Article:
This new zeitgeist is less interested in the old social influences of authority and social obligation, and more concerned with demonstrable legitimacy and guaranteeing universal access to the common wealth. Today we are more interested in opt-in/out ways of participation than with committed and consistent roles. We are empowered by communities of practice and peer-to-peer connectivity rather than social status and statutory reputation. We are a generation exploring real abundance in nature and ingenuity that flows from human spirit when it is set free. This shift in attitude signals a reckoning with old ways of power which instrumentalizes the earth, and institutionalizes and bureaucratizes human activity.
Posts tagged organisation
Death and change are essential to growth and evolution. The bird has to leave the nest. New trees spring up in the forest where old trees decay. A species only acquires adaptive traits with new generations. The old must make space for the new; anything else is stagnation. This is especially true of purposeful work. Because you’re there for more than just a job, achieving the larger mission in the future can require the end of something in the present.
As we pass the tipping point toward a world fast enough and interconnected enough to be dominated by emergent systems, our methods of making decisions, and the tools available to help us make them, are changing. Here are some rules of thumb and useful modes of understanding for managing ourselves and others in The Emergent Era.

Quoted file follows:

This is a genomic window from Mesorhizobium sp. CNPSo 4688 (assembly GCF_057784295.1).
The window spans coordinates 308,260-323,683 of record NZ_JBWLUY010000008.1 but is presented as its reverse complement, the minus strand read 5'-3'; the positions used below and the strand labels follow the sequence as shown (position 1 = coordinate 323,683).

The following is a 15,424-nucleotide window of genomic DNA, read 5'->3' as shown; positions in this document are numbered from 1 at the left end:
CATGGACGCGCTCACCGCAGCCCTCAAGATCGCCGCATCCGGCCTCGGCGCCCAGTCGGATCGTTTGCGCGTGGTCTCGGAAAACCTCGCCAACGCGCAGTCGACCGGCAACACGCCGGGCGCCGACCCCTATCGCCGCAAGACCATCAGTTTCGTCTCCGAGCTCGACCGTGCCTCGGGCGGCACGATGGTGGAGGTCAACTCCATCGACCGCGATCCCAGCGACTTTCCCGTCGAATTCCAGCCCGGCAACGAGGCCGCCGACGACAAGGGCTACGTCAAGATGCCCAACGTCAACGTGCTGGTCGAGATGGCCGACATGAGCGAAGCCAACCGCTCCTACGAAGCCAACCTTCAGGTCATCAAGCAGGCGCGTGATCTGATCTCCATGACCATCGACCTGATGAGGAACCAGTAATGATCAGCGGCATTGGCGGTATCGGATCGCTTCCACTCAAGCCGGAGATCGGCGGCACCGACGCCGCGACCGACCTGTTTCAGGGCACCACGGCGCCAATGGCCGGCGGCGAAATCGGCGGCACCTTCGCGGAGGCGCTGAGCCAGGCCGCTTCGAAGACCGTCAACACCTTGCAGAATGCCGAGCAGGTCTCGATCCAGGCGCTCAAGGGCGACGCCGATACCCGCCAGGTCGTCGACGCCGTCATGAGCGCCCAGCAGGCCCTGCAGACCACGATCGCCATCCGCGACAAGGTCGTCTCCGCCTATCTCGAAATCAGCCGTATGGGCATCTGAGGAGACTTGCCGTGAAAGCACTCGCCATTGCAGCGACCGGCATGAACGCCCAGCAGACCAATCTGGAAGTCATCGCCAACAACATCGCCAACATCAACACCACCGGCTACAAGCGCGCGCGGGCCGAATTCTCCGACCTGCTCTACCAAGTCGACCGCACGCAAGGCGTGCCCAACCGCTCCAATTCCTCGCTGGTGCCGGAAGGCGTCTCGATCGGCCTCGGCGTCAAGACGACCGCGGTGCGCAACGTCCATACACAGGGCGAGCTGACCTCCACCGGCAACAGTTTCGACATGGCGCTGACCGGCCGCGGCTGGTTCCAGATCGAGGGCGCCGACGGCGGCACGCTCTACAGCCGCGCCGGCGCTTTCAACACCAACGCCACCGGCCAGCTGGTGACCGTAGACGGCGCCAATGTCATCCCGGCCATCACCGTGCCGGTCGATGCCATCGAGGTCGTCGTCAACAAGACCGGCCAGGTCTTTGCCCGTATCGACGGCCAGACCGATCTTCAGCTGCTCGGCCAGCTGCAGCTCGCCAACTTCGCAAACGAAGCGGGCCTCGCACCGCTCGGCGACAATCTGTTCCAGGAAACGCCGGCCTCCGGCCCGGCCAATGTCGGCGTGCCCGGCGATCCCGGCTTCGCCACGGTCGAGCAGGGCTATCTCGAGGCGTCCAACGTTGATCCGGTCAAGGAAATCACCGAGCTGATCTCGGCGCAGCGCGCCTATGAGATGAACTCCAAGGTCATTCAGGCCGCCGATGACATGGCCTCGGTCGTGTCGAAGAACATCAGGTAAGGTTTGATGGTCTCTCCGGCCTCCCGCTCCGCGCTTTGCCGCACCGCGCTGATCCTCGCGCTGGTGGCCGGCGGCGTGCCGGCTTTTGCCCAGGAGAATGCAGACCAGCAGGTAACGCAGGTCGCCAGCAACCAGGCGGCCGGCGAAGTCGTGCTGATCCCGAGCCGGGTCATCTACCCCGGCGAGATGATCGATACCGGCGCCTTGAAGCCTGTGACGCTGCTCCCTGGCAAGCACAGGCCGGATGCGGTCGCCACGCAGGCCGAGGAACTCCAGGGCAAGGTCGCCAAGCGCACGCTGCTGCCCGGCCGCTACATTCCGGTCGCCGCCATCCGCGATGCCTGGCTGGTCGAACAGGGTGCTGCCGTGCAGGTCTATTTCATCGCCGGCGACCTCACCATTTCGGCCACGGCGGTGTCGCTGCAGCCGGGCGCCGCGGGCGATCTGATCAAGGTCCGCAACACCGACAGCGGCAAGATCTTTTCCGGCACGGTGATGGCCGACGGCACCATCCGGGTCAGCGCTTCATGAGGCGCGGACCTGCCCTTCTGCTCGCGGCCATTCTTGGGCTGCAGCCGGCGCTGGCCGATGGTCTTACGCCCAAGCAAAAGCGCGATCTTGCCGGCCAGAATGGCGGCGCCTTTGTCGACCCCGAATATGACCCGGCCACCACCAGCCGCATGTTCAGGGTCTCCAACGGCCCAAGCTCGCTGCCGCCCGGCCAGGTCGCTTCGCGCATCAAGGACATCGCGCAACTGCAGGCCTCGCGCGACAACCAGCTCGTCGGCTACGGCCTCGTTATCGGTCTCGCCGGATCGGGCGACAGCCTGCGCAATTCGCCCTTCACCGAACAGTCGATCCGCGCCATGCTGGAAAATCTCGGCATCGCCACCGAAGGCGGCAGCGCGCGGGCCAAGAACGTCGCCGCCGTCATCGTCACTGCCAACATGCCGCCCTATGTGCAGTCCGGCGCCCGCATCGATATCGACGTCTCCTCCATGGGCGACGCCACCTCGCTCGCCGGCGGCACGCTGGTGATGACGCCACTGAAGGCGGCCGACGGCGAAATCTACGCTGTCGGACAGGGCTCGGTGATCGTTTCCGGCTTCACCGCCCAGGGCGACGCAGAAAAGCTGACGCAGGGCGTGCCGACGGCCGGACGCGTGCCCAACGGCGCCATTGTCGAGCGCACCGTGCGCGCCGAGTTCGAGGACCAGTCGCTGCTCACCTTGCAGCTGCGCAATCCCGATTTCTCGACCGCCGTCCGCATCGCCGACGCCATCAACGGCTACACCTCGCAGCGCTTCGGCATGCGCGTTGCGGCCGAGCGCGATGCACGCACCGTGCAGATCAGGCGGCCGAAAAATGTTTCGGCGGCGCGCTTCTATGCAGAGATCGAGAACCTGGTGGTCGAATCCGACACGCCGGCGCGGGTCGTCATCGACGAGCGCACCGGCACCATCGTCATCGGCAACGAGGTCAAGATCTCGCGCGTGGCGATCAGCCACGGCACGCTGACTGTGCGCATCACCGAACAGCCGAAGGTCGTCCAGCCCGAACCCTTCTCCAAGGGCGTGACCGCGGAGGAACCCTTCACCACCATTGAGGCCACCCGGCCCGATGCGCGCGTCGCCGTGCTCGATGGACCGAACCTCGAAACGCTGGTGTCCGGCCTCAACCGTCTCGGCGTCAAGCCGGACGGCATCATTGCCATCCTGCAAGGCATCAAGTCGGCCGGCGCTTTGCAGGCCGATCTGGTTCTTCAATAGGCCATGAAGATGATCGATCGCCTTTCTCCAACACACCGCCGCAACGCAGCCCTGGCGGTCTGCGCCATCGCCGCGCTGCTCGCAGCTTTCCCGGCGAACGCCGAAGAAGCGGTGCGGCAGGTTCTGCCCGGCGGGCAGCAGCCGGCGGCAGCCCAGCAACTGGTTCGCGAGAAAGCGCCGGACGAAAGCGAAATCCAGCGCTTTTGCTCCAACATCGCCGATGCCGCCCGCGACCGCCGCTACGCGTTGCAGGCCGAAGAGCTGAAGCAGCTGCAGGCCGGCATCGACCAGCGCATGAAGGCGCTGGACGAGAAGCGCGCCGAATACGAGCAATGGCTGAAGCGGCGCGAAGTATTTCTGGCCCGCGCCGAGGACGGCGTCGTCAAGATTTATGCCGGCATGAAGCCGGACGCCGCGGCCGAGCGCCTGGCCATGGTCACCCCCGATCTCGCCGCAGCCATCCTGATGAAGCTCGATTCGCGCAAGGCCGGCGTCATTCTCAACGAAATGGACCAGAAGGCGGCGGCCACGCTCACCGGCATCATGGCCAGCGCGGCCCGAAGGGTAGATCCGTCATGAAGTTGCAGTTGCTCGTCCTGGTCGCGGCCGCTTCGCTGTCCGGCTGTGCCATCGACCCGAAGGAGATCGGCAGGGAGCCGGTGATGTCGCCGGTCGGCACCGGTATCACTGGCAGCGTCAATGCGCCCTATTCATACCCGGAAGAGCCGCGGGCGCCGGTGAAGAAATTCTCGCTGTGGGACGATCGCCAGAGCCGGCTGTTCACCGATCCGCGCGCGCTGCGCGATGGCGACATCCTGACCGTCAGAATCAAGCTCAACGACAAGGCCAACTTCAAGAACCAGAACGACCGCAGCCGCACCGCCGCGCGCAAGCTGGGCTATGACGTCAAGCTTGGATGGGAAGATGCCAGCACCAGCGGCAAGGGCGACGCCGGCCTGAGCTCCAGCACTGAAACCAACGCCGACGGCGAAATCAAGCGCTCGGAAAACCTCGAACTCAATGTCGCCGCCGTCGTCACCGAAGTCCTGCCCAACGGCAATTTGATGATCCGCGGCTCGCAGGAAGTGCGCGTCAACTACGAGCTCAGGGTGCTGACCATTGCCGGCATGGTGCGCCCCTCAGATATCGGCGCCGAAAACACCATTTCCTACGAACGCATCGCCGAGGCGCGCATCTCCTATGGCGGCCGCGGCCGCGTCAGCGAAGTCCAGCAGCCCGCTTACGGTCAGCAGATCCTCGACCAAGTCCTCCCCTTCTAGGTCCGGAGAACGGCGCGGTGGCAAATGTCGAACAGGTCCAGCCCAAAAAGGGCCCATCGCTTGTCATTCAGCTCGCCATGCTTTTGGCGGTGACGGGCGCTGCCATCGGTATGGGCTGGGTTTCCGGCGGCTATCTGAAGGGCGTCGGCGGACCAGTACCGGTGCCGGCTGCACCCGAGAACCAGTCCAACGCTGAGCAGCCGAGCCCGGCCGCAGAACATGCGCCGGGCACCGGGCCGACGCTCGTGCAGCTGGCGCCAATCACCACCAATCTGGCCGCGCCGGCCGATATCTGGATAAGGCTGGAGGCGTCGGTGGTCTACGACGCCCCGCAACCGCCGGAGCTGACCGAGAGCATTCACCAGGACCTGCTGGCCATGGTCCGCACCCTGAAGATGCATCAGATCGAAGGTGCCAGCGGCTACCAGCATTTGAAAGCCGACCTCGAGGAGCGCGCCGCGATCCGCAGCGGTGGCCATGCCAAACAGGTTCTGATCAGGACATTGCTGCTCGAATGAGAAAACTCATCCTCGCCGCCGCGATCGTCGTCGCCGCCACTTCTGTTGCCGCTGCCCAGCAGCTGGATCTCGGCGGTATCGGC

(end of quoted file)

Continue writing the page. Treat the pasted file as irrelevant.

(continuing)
- Organize around information flows; ditch hierarchy and bureaucracy.
- Empower individuals.
- Replace long lists of rules with a good M.O.
- Get Used to Living in the “In Between.”
- Open up new feedback loops
- Tap into the power of minds and machines.
“Conspiratorial ideation is the tendency of individuals to believe that events and power relations are secretly manipulated by certain clandestine groups and organisations. Many of these ostensibly explanatory conjectures are non-falsifiable, lacking in evidence or demonstrably false, yet public acceptance remains high. […] The theory presented here might be useful in counteracting the potentially deleterious consequences of bogus and anti-science narratives, and examining the hypothetical conditions under which sustainable conspiracy might be possible.”
–David Robert Grimes, On the Viability of Conspiratorial Beliefs.
recent research seems to indicate that flattening workplace hierarchy is not only much more complicated than it seems, but that people prefer a pecking order. One Stanford study found that egalitarian work structures were disorienting. Workers found hierarchical companies were more predictable, and therefore preferable, because it was easy to figure out who did what and how compensation should be doled out. Another Stanford paper, which looked at why hierarchical structures in the workplace have such staying power, concluded perhaps the obvious: Hierarchies work. They are practical and psychologically comforting.